Well, it obviously is a very useful accessory, being capable of charging three to four electronic devices from a fully charged internal battery. And it is obviously capable of charging at least two or three devices after you let the sun shine on its solar panels for maybe a day. It is also rugged and well protected from the elements, and whoever designed it took into consideration that a separate charging cable can easily be lost or misplaced. So having it integrated on the device solves that issue. Its user interface is very logical (one green LED showing the device is being charged by a USB connection, four blue LEDs showing the charge remaining in the internal battery), so you do not need the manual to figure out what's going on (like you do with that other charger I had bought).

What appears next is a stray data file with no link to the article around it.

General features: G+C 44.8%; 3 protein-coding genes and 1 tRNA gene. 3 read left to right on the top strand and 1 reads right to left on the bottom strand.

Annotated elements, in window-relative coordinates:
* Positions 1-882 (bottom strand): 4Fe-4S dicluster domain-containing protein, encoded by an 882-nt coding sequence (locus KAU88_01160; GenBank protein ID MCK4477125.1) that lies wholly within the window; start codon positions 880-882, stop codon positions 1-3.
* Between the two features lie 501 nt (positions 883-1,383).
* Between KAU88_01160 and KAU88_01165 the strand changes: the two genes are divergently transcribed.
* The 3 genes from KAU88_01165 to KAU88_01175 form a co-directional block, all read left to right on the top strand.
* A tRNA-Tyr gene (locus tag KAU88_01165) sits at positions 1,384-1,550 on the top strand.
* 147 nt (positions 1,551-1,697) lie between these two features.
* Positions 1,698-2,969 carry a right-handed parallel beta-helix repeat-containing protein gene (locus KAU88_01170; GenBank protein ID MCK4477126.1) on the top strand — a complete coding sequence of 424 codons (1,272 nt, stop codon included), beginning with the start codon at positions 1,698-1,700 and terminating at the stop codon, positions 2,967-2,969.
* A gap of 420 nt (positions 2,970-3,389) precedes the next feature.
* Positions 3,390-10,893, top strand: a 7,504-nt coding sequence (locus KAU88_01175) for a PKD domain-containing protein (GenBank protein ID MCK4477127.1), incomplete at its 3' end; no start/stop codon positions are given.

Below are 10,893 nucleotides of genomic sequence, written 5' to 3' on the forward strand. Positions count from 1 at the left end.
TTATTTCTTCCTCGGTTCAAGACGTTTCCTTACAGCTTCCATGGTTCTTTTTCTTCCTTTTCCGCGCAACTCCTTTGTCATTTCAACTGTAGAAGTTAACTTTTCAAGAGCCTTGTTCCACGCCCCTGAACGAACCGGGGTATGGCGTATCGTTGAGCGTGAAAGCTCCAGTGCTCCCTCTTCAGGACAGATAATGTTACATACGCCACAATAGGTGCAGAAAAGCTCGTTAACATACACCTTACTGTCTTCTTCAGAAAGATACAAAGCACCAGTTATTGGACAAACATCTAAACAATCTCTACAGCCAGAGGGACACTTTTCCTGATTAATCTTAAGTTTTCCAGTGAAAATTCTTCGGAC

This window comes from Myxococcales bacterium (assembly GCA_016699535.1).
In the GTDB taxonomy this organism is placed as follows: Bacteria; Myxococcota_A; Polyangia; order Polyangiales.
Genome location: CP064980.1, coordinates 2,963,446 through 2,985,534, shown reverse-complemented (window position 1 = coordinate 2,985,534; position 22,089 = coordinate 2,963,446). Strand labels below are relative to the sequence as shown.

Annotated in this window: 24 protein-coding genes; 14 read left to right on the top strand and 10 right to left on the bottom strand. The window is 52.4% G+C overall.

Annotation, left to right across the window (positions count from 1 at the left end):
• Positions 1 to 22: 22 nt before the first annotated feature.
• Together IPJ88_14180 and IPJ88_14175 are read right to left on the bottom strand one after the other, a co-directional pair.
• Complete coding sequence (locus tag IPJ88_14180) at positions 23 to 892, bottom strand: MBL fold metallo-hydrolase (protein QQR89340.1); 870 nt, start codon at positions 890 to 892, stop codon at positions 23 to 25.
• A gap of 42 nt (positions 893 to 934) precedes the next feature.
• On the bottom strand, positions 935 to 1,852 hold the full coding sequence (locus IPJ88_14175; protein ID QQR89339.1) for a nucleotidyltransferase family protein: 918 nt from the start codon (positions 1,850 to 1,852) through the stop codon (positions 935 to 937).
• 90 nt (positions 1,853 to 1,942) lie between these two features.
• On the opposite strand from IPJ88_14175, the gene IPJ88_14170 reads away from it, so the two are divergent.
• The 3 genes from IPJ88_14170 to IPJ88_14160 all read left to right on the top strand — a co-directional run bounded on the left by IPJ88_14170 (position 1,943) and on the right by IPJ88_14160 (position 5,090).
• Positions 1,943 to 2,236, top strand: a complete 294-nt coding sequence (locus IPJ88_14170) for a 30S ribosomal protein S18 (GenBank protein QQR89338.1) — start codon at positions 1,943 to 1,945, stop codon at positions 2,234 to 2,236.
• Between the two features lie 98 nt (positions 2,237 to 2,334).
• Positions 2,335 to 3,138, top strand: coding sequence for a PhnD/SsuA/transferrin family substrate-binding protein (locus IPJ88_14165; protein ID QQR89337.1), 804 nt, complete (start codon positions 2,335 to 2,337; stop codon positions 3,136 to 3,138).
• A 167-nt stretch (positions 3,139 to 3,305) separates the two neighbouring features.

So overall, yes, I did like this charger and it has replaced the other one in my iPhone kit box. It's a great product, doing what it is advertised to do, and which should last you for many, many years. The only thing I found missing from this charger is a set of interchangeable plugs, which would allow you to charge devices which do not use a USB cable. Since I do not own such a device, the lack of these plugs is unimportant for me, but it can be a decisive factor for other users. But then again, if the EU effort to standardize on cellular phone chargers plugs becomes real, then nobody will need an adapter to plug his phone to this charger.

    I want to thank Kim at MediaDirect and Brunton for offering me the chance to try this charger. Much appreciated guys!
    John Caradimas SV1CEC
    The M1911 Pistols Organization